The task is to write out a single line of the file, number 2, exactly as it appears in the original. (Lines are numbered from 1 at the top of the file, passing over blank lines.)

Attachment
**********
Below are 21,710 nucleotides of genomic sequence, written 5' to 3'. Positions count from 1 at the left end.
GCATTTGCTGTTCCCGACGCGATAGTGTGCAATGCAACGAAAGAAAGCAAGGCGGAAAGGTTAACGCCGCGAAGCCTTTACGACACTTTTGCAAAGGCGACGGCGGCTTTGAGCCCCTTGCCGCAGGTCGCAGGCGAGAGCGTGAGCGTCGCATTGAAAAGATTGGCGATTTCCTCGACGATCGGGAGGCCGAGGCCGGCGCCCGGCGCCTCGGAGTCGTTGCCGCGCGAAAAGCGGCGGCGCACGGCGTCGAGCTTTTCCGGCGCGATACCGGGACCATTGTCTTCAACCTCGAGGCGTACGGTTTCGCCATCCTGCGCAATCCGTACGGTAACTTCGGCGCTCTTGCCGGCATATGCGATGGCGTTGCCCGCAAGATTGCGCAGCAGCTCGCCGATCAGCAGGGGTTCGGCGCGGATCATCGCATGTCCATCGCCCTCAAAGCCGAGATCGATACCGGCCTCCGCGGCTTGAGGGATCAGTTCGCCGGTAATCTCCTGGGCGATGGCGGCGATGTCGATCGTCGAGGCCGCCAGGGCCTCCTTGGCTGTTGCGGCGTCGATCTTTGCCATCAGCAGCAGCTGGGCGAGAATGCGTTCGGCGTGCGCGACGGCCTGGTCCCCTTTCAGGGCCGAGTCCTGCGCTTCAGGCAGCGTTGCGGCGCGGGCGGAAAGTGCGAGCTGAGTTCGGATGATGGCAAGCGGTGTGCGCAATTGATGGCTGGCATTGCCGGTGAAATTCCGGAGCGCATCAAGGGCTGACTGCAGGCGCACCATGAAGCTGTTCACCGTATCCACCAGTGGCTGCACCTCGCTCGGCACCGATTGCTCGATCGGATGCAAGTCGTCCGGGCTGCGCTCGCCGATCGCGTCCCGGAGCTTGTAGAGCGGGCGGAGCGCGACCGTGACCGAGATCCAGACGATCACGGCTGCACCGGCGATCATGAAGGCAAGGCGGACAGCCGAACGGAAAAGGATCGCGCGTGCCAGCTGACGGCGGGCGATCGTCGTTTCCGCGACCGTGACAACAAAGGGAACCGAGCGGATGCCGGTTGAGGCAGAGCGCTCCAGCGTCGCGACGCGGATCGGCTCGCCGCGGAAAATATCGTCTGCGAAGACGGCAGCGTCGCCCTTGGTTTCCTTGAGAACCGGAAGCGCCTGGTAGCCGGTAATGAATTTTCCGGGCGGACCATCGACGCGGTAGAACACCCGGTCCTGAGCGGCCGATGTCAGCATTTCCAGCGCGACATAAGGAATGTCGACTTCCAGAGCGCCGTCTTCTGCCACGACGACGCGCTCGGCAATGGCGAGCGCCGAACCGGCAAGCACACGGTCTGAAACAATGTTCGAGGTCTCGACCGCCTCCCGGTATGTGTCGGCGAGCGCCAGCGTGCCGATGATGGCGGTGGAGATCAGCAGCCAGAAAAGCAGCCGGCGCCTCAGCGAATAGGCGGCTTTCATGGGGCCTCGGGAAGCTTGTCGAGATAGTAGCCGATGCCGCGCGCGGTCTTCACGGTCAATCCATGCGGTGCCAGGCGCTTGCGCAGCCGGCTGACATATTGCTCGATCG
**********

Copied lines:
GCATTTGCTGTTCCCGACGCGATAGTGTGCAATGCAACGAAAGAAAGCAAGGCGGAAAGGTTAACGCCGCGAAGCCTTTACGACACTTTTGCAAAGGCGACGGCGGCTTTGAGCCCCTTGCCGCAGGTCGCAGGCGAGAGCGTGAGCGTCGCATTGAAAAGATTGGCGATTTCCTCGACGATCGGGAGGCCGAGGCCGGCGCCCGGCGCCTCGGAGTCGTTGCCGCGCGAAAAGCGGCGGCGCACGGCGTCGAGCTTTTCCGGCGCGATACCGGGACCATTGTCTTCAACCTCGAGGCGTACGGTTTCGCCATCCTGCGCAATCCGTACGGTAACTTCGGCGCTCTTGCCGGCATATGCGATGGCGTTGCCCGCAAGATTGCGCAGCAGCTCGCCGATCAGCAGGGGTTCGGCGCGGATCATCGCATGTCCATCGCCCTCAAAGCCGAGATCGATACCGGCCTCCGCGGCTTGAGGGATCAGTTCGCCGGTAATCTCCTGGGCGATGGCGGCGATGTCGATCGTCGAGGCCGCCAGGGCCTCCTTGGCTGTTGCGGCGTCGATCTTTGCCATCAGCAGCAGCTGGGCGAGAATGCGTTCGGCGTGCGCGACGGCCTGGTCCCCTTTCAGGGCCGAGTCCTGCGCTTCAGGCAGCGTTGCGGCGCGGGCGGAAAGTGCGAGCTGAGTTCGGATGATGGCAAGCGGTGTGCGCAATTGATGGCTGGCATTGCCGGTGAAATTCCGGAGCGCATCAAGGGCTGACTGCAGGCGCACCATGAAGCTGTTCACCGTATCCACCAGTGGCTGCACCTCGCTCGGCACCGATTGCTCGATCGGATGCAAGTCGTCCGGGCTGCGCTCGCCGATCGCGTCCCGGAGCTTGTAGAGCGGGCGGAGCGCGACCGTGACCGAGATCCAGACGATCACGGCTGCACCGGCGATCATGAAGGCAAGGCGGACAGCCGAACGGAAAAGGATCGCGCGTGCCAGCTGACGGCGGGCGATCGTCGTTTCCGCGACCGTGACAACAAAGGGAACCGAGCGGATGCCGGTTGAGGCAGAGCGCTCCAGCGTCGCGACGCGGATCGGCTCGCCGCGGAAAATATCGTCTGCGAAGACGGCAGCGTCGCCCTTGGTTTCCTTGAGAACCGGAAGCGCCTGGTAGCCGGTAATGAATTTTCCGGGCGGACCATCGACGCGGTAGAACACCCGGTCCTGAGCGGCCGATGTCAGCATTTCCAGCGCGACATAAGGAATGTCGACTTCCAGAGCGCCGTCTTCTGCCACGACGACGCGCTCGGCAATGGCGAGCGCCGAACCGGCAAGCACACGGTCTGAAACAATGTTCGAGGTCTCGACCGCCTCCCGGTATGTGTCGGCGAGCGCCAGCGTGCCGATGATGGCGGTGGAGATCAGCAGCCAGAAAAGCAGCCGGCGCCTCAGCGAATAGGCGGCTTTCATGGGGCCTCGGGAAGCTTGTCGAGATAGTAGCCGATGCCGCGCGCGGTCTTCACGGTCAATCCATGCGGTGCCAGGCGCTTGCGCAGCCGGCTGACATATTGCTCGATCG